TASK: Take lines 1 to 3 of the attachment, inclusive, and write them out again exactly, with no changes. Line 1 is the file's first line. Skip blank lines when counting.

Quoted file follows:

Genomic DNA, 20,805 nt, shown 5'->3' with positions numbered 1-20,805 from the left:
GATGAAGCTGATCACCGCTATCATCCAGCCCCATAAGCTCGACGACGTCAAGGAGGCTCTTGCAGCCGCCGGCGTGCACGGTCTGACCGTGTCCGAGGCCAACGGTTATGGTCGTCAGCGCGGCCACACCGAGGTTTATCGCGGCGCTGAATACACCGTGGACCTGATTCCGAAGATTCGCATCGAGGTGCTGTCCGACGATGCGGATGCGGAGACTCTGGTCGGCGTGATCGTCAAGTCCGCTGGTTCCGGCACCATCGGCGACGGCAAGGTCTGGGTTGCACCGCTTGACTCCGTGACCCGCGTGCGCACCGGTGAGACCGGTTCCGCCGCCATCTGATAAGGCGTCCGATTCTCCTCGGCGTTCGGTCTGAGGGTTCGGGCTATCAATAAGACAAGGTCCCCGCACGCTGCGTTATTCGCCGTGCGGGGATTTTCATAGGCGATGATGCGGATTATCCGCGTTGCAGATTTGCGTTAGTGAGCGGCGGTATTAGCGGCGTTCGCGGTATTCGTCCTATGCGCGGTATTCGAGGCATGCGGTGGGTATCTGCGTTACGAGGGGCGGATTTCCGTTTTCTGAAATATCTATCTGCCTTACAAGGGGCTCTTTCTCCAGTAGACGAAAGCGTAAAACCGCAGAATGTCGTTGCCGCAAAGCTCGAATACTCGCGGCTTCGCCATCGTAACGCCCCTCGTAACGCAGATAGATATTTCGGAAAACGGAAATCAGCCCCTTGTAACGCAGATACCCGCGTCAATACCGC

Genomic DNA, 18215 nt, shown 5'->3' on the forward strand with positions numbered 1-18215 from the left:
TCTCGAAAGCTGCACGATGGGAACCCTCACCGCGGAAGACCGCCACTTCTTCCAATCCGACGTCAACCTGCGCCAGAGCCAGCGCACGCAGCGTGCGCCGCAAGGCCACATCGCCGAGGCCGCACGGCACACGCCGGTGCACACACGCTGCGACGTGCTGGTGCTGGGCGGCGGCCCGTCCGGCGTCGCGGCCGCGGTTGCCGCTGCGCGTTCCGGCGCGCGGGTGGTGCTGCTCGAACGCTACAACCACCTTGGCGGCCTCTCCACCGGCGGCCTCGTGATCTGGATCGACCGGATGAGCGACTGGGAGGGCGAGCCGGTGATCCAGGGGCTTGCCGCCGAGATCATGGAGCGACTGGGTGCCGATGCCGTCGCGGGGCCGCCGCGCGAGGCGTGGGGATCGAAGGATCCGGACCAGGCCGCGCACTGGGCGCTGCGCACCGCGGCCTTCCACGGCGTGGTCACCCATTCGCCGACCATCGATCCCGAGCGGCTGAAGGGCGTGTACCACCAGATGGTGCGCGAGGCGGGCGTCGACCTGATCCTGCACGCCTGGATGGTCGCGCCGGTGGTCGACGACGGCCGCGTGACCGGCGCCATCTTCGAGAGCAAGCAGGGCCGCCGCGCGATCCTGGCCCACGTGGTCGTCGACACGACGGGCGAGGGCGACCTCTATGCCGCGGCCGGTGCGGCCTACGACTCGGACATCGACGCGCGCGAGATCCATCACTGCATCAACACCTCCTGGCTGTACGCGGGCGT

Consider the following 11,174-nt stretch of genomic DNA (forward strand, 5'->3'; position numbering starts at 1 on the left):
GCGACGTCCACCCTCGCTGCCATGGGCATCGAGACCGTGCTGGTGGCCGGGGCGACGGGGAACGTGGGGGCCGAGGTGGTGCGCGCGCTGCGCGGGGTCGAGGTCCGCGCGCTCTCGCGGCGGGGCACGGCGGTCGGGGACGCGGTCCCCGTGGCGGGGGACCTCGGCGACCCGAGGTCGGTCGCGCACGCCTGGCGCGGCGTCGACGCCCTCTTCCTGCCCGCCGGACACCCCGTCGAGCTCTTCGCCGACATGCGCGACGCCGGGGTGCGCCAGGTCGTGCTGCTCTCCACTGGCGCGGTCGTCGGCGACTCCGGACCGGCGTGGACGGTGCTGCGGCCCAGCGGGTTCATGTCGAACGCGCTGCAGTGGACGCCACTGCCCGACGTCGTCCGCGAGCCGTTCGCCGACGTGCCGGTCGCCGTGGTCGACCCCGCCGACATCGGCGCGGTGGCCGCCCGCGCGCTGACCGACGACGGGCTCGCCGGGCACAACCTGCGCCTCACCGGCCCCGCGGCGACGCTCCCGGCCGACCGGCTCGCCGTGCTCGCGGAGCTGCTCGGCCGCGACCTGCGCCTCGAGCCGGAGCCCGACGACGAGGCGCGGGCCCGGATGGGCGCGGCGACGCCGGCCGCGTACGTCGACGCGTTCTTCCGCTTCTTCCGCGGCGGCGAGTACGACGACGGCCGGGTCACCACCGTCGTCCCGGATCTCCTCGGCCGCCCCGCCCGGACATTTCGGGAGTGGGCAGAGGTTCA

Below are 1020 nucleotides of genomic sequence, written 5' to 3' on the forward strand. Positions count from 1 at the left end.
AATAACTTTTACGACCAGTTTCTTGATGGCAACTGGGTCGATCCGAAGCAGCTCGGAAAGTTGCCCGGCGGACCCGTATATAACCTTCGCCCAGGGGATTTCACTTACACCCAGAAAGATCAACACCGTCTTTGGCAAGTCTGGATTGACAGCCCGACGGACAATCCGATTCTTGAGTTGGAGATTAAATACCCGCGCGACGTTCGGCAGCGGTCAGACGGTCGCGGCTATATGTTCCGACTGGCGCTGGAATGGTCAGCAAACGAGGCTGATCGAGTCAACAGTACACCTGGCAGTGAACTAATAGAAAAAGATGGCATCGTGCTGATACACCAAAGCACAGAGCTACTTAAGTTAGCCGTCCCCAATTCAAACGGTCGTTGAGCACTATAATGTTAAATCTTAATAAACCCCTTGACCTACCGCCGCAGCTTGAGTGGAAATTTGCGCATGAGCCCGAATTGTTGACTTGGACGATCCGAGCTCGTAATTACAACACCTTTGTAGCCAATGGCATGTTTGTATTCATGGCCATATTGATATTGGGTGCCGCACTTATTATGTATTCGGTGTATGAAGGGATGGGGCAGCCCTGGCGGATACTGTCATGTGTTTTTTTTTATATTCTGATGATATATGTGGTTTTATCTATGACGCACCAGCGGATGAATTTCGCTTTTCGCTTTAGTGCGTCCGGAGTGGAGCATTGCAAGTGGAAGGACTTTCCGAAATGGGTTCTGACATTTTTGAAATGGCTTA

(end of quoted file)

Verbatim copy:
Genomic DNA, 20,805 nt, shown 5'->3' with positions numbered 1-20,805 from the left:
GATGAAGCTGATCACCGCTATCATCCAGCCCCATAAGCTCGACGACGTCAAGGAGGCTCTTGCAGCCGCCGGCGTGCACGGTCTGACCGTGTCCGAGGCCAACGGTTATGGTCGTCAGCGCGGCCACACCGAGGTTTATCGCGGCGCTGAATACACCGTGGACCTGATTCCGAAGATTCGCATCGAGGTGCTGTCCGACGATGCGGATGCGGAGACTCTGGTCGGCGTGATCGTCAAGTCCGCTGGTTCCGGCACCATCGGCGACGGCAAGGTCTGGGTTGCACCGCTTGACTCCGTGACCCGCGTGCGCACCGGTGAGACCGGTTCCGCCGCCATCTGATAAGGCGTCCGATTCTCCTCGGCGTTCGGTCTGAGGGTTCGGGCTATCAATAAGACAAGGTCCCCGCACGCTGCGTTATTCGCCGTGCGGGGATTTTCATAGGCGATGATGCGGATTATCCGCGTTGCAGATTTGCGTTAGTGAGCGGCGGTATTAGCGGCGTTCGCGGTATTCGTCCTATGCGCGGTATTCGAGGCATGCGGTGGGTATCTGCGTTACGAGGGGCGGATTTCCGTTTTCTGAAATATCTATCTGCCTTACAAGGGGCTCTTTCTCCAGTAGACGAAAGCGTAAAACCGCAGAATGTCGTTGCCGCAAAGCTCGAATACTCGCGGCTTCGCCATCGTAACGCCCCTCGTAACGCAGATAGATATTTCGGAAAACGGAAATCAGCCCCTTGTAACGCAGATACCCGCGTCAATACCGC

Genomic DNA, 18215 nt, shown 5'->3' on the forward strand with positions numbered 1-18215 from the left: